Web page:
Ambient Conditions: Certain climates create harsher ambient conditions than others. With proper planning, downtime because of hot or cool temperatures, or extreme altitude, is lessened. Designing a CHP should be customized to ambient conditions.

Fuel: CHP modules are dependent upon fuel arriving through a pipeline. Many factors can affect operability. In addition to ensuring optimal pressure, operators must safeguard the composition of fuel. Impurities like sulfur and siloxane can contaminate the engine if above ideal limits, leading to corrosion. To combat against this, gas treatment cleaning systems are needed to remove contaminants before they reach the engine.

Demand of Output (Electricity and Heat): Appropriately sizing a CHP for the specific application has a major impact on system reliability. CHPs are designed to run when needed, meaning a 50-100% load is the optimal operating range and a load between 80-100% load is where the greatest efficiency is achieved. If there is a large range in electricity load, sizing becomes even more critical to carry those wide ranges. Careful load match is key to ensure the unit is not over- or under-sized.

Peripheral Equipment: Heat recovery, cooling, ventilation, electrical and control systems are examples of peripheral equipment that help a CHP operate. Operability of a CHP is dependent on this complex network of highly engineered modular pieces and components communicating and working together seamlessly. For example, if the sizing is incorrect on one piece of equipment, the entire CHP unit suffers.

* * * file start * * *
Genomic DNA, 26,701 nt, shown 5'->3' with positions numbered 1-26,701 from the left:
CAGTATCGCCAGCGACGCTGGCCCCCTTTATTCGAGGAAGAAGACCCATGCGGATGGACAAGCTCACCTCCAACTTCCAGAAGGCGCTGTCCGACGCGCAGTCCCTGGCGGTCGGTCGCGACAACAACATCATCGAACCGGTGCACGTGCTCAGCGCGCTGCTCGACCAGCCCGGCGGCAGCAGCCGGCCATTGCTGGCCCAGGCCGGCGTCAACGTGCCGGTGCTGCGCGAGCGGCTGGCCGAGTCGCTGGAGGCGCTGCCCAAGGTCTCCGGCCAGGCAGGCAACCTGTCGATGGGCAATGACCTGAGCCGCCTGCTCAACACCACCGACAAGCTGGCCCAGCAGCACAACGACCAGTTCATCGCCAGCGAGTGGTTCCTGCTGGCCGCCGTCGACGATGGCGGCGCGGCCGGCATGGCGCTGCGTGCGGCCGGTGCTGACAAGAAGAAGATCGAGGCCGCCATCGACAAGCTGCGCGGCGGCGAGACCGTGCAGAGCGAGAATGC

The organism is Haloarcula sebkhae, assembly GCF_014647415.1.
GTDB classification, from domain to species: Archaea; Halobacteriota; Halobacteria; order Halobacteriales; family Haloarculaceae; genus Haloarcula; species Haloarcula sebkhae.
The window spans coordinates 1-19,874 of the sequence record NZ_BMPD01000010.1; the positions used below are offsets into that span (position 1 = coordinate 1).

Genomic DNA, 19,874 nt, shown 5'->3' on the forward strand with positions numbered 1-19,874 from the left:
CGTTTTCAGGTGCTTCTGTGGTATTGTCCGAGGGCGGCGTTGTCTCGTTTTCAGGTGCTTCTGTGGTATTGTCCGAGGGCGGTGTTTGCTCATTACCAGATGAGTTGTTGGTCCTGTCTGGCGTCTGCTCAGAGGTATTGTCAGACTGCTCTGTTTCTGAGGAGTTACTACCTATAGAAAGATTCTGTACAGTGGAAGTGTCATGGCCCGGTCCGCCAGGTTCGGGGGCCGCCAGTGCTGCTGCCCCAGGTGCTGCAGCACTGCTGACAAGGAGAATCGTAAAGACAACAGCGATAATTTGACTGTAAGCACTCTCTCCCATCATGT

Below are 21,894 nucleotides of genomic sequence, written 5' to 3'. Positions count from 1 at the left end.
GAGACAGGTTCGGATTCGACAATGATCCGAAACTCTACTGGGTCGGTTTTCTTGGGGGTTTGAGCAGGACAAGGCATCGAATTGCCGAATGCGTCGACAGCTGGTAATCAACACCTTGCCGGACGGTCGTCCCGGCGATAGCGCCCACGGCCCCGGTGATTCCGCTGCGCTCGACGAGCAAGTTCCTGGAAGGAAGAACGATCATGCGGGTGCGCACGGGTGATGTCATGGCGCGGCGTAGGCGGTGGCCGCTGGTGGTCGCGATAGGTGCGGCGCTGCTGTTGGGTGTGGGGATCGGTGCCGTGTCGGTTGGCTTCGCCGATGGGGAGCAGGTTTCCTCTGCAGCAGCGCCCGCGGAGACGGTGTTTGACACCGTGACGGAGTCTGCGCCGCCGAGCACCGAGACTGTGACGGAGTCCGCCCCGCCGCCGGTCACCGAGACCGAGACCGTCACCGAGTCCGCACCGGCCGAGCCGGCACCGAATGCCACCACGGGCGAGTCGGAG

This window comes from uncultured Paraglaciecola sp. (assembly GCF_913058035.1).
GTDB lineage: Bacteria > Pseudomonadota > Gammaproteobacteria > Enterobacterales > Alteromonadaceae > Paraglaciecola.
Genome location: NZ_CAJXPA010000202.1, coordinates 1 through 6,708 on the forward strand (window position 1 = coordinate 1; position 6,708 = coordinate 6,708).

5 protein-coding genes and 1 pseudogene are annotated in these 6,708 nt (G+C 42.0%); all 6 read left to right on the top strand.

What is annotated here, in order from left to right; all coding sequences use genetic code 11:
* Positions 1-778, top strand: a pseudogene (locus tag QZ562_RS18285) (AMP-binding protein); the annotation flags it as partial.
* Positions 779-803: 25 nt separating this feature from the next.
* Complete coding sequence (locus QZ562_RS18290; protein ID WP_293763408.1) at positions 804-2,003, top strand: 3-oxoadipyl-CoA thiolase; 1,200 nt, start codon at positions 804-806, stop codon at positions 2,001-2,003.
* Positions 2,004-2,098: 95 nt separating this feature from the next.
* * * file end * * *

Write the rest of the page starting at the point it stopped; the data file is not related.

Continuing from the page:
Scheduled Service and Maintenance: As with any standby power system, CHP modules require regular service and maintenance at the recommendations of the manufacturer. Scheduled parts updates, visual inspection, hose replacement, filter changes and other routine systems checks safeguard against downtime. Parts availability is also integral in system maintenance. In order to maintain uptime, it’s important to have various levels of stocked parts in close proximity to the unit.

Support from a trained technician with mechanical and electrical systems knowledge is vital. Operators and technicians should undergo specialized training based on manufacturer specifications for a unit’s generator, engine, controls and heat recovery system to be fully prepared for the inevitable.

Even with capable on-site support, remote access is recommended. Web access is ideal as it grants the manufacturer access to the control unit from anywhere in the world. With the ability to view key information, such as operating conditions, power output and other historical data, the factory can troubleshoot many issues remotely, helping return to uptime quickly.

Reliability and continuous uptime is central to every data center. Power disruptions can cost more than $1 million a day in lost revenue for some enterprises. As a key factor in the economic viability of a business, ensuring power reliability is imperative for data centers that demand continuous power 24 hours a day, 365 days a year. Preventative planning measures, contingency planning and establishing a collaborative relationship with the factory and local distributor will ensure continuous uptime and availability of a CHP system.

Industry Perspectives is a content channel at Data Center Knowledge highlighting thought leadership in the data center arena. See our guidelines and submission process for information on participating. View previously published Industry Perspectives in our Knowledge Library.

Subscribe to the Data Center Knowledge Newsletter
Get analysis and expert insight on the latest in data center business and technology delivered to your inbox daily.

You May Also Like